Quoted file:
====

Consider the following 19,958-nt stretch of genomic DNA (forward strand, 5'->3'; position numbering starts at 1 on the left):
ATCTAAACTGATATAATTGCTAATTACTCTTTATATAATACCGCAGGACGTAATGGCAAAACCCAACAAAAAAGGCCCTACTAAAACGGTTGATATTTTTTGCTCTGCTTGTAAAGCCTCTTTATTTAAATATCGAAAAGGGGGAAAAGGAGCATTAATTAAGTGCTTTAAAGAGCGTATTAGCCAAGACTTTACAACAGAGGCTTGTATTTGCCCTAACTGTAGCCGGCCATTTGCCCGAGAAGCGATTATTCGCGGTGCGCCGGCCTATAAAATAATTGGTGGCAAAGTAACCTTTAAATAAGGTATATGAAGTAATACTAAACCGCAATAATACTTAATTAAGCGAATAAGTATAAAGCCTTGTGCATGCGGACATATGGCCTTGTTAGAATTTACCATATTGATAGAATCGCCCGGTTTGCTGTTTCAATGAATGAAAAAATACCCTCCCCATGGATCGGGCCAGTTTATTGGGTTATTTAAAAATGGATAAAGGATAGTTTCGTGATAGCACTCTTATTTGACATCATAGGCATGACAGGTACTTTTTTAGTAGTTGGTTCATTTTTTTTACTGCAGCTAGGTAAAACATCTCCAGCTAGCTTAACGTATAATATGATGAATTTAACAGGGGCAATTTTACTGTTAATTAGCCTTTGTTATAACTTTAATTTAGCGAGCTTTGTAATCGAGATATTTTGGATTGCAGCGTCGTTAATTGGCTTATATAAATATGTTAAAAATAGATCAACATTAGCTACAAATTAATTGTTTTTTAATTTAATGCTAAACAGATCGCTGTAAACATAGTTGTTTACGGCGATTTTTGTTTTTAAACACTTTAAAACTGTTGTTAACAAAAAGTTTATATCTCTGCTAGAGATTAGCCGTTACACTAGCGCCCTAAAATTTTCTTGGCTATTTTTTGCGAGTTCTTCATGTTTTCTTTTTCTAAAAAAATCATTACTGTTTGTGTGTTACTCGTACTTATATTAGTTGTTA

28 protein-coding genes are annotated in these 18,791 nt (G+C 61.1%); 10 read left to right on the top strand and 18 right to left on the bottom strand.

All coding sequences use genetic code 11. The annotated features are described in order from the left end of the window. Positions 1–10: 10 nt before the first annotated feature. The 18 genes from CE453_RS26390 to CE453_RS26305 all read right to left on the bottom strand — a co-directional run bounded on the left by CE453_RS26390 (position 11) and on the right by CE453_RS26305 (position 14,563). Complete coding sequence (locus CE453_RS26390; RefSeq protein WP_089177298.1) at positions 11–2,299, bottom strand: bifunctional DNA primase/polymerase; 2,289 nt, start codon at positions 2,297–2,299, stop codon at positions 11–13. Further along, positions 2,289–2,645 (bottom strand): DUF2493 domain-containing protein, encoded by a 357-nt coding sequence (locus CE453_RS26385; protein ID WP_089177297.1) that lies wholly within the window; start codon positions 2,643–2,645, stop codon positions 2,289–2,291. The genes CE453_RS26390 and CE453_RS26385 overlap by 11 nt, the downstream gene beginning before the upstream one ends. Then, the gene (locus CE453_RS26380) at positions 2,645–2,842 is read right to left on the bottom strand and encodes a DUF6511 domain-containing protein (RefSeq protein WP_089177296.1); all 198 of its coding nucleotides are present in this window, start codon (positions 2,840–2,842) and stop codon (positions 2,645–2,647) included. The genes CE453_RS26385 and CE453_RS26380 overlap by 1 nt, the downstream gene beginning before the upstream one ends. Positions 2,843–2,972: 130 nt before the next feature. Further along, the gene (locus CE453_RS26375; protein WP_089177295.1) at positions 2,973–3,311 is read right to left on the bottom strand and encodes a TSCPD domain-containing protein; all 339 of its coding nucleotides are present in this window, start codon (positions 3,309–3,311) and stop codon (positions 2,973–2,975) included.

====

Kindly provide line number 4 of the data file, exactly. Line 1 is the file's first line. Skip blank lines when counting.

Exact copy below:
All coding sequences use genetic code 11. The annotated features are described in order from the left end of the window. Positions 1–10: 10 nt before the first annotated feature. The 18 genes from CE453_RS26390 to CE453_RS26305 all read right to left on the bottom strand — a co-directional run bounded on the left by CE453_RS26390 (position 11) and on the right by CE453_RS26305 (position 14,563). Complete coding sequence (locus CE453_RS26390; RefSeq protein WP_089177298.1) at positions 11–2,299, bottom strand: bifunctional DNA primase/polymerase; 2,289 nt, start codon at positions 2,297–2,299, stop codon at positions 11–13. Further along, positions 2,289–2,645 (bottom strand): DUF2493 domain-containing protein, encoded by a 357-nt coding sequence (locus CE453_RS26385; protein ID WP_089177297.1) that lies wholly within the window; start codon positions 2,643–2,645, stop codon positions 2,289–2,291. The genes CE453_RS26390 and CE453_RS26385 overlap by 11 nt, the downstream gene beginning before the upstream one ends. Then, the gene (locus CE453_RS26380) at positions 2,645–2,842 is read right to left on the bottom strand and encodes a DUF6511 domain-containing protein (RefSeq protein WP_089177296.1); all 198 of its coding nucleotides are present in this window, start codon (positions 2,840–2,842) and stop codon (positions 2,645–2,647) included. The genes CE453_RS26385 and CE453_RS26380 overlap by 1 nt, the downstream gene beginning before the upstream one ends. Positions 2,843–2,972: 130 nt before the next feature. Further along, the gene (locus CE453_RS26375; protein WP_089177295.1) at positions 2,973–3,311 is read right to left on the bottom strand and encodes a TSCPD domain-containing protein; all 339 of its coding nucleotides are present in this window, start codon (positions 3,309–3,311) and stop codon (positions 2,973–2,975) included.